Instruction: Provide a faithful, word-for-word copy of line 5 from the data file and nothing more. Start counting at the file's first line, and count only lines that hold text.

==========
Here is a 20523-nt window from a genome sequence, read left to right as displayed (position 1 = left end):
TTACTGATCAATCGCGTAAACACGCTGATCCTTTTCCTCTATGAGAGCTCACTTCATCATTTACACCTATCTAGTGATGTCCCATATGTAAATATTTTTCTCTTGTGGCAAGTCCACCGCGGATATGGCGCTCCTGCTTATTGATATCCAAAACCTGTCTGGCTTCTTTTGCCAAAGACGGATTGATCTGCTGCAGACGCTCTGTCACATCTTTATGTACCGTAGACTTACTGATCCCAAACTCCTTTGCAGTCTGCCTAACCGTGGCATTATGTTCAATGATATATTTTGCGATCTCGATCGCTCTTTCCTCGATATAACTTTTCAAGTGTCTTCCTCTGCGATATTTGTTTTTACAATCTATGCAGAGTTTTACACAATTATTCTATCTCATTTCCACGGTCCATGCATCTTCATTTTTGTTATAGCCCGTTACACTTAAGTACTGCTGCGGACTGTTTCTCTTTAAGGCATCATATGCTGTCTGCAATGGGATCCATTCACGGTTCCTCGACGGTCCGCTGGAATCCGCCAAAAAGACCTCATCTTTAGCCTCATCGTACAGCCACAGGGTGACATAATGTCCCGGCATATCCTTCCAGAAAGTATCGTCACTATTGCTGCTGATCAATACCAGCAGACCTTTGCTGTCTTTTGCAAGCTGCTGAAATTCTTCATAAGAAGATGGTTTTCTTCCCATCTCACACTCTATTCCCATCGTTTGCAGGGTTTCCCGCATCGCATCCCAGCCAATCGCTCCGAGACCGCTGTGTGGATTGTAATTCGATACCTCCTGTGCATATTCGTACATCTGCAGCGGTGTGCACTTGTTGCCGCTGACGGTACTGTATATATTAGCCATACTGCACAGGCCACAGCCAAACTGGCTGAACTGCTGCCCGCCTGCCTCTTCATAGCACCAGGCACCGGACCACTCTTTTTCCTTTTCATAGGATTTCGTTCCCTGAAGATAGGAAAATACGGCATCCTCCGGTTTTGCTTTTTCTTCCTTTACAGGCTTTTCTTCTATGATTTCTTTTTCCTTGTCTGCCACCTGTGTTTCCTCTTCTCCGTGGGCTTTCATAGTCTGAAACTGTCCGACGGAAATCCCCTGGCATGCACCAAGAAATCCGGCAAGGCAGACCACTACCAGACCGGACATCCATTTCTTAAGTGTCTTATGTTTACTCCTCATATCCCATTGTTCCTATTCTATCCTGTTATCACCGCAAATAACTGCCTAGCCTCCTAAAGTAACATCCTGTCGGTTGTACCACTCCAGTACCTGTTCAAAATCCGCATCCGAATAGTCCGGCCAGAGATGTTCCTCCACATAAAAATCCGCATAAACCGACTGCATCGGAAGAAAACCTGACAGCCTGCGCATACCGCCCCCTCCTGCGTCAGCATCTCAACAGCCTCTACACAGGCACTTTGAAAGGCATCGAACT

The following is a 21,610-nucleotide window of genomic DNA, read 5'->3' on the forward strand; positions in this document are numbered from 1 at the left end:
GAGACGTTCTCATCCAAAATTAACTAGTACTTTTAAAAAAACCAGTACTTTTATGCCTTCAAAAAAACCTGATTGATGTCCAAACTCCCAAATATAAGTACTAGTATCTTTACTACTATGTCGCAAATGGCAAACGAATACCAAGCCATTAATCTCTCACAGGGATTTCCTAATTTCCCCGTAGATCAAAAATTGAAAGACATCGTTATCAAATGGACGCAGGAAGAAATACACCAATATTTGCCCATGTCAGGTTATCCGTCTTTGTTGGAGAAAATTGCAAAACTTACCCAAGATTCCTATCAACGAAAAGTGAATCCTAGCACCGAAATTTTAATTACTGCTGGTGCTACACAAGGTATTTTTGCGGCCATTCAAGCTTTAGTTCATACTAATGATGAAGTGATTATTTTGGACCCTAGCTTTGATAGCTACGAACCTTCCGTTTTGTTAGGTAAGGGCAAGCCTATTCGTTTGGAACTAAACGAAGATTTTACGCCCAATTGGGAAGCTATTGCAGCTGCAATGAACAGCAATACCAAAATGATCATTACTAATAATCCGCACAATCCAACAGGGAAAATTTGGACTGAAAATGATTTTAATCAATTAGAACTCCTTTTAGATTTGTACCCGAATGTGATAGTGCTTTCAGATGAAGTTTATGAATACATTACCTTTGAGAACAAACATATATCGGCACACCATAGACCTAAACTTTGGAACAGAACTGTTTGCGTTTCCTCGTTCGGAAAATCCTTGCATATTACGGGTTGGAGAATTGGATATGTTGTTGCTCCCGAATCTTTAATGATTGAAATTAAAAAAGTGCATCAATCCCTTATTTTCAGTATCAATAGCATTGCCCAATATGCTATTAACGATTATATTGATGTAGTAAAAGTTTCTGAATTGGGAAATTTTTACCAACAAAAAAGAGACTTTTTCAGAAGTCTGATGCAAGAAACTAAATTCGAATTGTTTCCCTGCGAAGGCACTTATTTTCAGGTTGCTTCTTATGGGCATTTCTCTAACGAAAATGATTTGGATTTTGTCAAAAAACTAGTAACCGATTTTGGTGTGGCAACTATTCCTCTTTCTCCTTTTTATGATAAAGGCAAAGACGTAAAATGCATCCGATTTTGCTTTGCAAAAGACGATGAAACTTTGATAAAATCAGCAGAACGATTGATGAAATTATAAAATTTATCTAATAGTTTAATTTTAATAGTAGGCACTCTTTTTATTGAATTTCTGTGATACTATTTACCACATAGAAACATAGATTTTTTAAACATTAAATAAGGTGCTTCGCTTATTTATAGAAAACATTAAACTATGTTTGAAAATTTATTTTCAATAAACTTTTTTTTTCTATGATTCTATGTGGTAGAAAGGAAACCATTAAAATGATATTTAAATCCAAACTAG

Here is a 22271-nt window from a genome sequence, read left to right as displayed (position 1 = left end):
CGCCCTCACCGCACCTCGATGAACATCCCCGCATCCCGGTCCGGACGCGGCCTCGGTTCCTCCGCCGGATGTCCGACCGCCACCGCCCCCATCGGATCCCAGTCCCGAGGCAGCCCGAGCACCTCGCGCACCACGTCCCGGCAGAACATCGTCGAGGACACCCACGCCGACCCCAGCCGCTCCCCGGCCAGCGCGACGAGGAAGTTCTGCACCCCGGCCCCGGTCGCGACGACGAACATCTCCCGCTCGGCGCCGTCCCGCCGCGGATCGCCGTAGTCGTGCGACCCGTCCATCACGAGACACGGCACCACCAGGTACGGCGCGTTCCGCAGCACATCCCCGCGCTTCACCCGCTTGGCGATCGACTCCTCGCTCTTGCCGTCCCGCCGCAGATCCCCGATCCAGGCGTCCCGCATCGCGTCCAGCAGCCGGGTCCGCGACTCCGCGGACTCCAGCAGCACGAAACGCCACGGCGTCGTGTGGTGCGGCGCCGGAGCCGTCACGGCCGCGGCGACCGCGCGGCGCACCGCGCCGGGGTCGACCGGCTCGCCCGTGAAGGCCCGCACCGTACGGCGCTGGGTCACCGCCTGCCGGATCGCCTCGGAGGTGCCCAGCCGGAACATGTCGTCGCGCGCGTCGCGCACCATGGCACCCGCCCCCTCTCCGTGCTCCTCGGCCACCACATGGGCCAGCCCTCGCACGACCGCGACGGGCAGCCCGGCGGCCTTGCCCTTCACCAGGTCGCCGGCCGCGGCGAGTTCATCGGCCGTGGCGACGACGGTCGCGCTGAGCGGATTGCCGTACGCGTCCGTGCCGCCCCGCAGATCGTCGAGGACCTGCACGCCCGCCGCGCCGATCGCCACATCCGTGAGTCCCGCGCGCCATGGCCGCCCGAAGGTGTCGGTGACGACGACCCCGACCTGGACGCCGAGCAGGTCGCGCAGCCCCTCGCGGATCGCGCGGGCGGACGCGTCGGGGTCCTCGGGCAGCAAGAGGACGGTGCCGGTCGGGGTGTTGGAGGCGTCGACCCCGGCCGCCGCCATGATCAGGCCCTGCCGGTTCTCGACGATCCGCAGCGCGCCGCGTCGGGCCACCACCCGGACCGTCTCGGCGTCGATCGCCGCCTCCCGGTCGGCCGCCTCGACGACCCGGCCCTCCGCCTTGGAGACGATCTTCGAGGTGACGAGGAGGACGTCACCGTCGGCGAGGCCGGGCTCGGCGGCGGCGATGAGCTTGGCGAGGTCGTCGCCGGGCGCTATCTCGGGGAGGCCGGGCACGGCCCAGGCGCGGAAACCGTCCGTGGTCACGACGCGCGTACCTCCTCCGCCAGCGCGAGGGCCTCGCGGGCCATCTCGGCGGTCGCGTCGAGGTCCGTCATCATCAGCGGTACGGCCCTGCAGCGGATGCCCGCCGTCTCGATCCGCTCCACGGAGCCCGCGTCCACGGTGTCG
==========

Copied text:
Here is a 22271-nt window from a genome sequence, read left to right as displayed (position 1 = left end):